Trigiani revisits the sleepy Virginia hamlet of Big Stone Gap.
The author of the Big Stone Gap trilogy (Milk Glass Moon, 2002, etc.) rejoins her small-town characters as Ave Marie and her husband, Jack MacChesney, head home after attending the wedding of their daughter Etta in Italy. The story focuses on Ave Marie as she tackles the ennui of being an empty-nester. Upon her return, Ave Maria resumes her work at the pharmacy and catches up with friends, but she feels a void and soon volunteers to direct the local musical production. There’s plenty of drama waiting for Ave Maria outside the theater doors. First, Jack is stricken with an illness that threatens to widow Ave Maria, and then, Ave Maria has a falling out with her best pal, Iva Lou, over a mysterious stranger who pops up on Thanksgiving Day. Throughout, this can all be a drag: Ave Maria is self-absorbed. The world seems to revolve around her whims and worries. It’s a wonder how she has so many men swooning over her. Her meddling can be a source of amusement, but her stubbornness is grating. When it comes to these characters, Trigiani lets no thought go unmentioned and no inane detail missed. The glorious setting and the disarmingly frank supporting characters save this work from being nothing but mediocre dross.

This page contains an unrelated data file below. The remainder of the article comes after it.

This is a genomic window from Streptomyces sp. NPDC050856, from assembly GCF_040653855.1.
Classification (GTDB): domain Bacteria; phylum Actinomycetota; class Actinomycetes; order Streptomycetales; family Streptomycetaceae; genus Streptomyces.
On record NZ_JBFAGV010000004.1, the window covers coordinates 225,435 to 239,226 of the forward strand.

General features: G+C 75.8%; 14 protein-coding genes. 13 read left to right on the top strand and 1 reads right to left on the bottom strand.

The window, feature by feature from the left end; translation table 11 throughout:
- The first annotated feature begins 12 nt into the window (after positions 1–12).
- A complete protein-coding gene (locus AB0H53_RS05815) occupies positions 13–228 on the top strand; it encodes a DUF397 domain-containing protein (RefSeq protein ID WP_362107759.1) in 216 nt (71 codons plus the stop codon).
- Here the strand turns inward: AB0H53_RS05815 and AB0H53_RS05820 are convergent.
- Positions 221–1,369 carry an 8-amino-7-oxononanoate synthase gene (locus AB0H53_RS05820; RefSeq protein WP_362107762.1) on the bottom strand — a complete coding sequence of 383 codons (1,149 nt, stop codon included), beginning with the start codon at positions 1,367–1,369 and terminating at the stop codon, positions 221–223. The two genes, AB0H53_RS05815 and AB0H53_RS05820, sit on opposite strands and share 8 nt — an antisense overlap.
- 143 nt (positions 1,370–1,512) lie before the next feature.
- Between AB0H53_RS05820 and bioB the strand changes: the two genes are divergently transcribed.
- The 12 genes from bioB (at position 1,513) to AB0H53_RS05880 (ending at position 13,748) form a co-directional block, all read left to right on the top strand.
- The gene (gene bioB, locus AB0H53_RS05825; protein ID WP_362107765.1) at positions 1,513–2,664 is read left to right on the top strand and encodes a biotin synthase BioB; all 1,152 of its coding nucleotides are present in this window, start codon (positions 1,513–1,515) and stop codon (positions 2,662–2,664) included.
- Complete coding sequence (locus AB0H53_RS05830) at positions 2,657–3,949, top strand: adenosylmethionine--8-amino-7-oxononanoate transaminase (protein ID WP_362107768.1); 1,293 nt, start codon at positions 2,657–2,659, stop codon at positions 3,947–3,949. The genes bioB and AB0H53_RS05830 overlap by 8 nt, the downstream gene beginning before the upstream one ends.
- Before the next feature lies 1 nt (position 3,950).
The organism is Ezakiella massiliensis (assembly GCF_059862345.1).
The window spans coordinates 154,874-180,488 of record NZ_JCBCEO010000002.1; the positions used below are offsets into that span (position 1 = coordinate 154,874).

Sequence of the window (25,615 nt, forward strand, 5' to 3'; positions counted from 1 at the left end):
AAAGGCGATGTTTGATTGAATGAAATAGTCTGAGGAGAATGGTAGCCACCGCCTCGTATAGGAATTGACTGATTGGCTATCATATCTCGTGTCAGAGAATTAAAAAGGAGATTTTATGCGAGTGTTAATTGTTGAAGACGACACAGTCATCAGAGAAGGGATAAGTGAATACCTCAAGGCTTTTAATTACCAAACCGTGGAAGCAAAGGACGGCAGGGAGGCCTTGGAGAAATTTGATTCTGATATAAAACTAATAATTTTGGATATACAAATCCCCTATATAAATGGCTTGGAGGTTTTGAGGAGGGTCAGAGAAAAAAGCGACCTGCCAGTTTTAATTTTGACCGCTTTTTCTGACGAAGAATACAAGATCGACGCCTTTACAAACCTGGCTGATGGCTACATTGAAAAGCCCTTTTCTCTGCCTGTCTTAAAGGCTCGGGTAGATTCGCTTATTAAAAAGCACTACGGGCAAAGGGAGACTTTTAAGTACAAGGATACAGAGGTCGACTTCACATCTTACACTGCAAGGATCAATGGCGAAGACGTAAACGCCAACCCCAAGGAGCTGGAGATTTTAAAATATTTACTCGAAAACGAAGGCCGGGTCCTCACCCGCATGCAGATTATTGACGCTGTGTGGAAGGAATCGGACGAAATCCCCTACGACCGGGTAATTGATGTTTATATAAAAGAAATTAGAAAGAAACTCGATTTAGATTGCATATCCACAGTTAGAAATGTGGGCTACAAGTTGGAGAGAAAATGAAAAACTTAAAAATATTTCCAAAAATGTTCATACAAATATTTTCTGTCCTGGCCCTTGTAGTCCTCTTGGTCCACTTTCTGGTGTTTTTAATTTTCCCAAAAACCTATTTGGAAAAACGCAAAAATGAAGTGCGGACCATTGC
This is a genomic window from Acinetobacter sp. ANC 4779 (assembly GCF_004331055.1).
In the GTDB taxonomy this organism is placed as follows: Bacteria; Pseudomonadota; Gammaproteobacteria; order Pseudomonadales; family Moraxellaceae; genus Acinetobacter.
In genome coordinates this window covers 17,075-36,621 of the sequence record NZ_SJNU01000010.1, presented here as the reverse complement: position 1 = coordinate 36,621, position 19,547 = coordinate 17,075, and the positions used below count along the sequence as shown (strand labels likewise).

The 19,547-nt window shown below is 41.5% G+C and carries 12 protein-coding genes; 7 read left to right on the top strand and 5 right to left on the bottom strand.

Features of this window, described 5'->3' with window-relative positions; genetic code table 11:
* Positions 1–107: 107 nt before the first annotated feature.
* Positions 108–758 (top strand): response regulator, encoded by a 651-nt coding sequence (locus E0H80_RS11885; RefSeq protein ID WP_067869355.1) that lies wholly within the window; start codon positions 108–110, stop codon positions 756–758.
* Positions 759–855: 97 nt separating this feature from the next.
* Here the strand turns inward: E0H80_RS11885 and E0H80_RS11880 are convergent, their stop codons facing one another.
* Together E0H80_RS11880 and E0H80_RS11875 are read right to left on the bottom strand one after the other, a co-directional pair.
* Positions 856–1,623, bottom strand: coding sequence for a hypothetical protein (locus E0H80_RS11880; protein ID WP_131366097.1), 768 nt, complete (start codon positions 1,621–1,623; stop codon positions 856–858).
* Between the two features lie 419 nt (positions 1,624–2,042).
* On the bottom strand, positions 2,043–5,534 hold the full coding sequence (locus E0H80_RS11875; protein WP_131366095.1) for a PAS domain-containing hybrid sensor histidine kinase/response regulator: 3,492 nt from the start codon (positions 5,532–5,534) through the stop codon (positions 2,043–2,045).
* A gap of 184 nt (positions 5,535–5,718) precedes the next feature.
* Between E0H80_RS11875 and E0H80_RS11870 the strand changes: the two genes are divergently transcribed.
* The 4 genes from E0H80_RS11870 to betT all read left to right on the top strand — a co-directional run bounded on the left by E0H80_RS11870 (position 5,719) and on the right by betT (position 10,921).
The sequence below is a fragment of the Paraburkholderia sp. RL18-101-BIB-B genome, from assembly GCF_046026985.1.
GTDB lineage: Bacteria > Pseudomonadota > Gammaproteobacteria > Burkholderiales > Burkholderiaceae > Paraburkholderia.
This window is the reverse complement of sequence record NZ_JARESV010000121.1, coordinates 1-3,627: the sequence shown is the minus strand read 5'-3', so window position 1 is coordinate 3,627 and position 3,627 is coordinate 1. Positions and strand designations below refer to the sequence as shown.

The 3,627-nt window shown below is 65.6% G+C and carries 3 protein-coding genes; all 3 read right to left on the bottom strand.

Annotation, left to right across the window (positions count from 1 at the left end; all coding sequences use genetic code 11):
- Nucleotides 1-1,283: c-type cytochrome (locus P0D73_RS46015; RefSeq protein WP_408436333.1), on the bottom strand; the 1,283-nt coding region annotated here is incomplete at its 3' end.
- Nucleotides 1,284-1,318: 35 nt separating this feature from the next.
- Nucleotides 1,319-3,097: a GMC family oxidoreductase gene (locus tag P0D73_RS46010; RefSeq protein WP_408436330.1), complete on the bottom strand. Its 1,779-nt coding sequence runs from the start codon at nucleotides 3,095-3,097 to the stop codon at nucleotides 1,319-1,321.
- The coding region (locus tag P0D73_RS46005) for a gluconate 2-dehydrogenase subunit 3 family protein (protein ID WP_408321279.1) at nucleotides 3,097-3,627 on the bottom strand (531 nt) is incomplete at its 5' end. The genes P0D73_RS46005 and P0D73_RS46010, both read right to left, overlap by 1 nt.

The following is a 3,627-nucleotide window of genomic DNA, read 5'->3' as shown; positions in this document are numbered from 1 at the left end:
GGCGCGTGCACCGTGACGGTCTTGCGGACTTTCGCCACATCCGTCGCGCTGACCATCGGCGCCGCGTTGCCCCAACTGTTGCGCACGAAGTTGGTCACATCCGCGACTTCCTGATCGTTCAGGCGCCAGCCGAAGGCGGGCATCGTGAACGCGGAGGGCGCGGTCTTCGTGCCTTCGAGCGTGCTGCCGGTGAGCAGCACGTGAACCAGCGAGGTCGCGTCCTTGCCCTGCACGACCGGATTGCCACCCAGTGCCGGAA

Cloyingly sweet tale about life and loss in a small country town.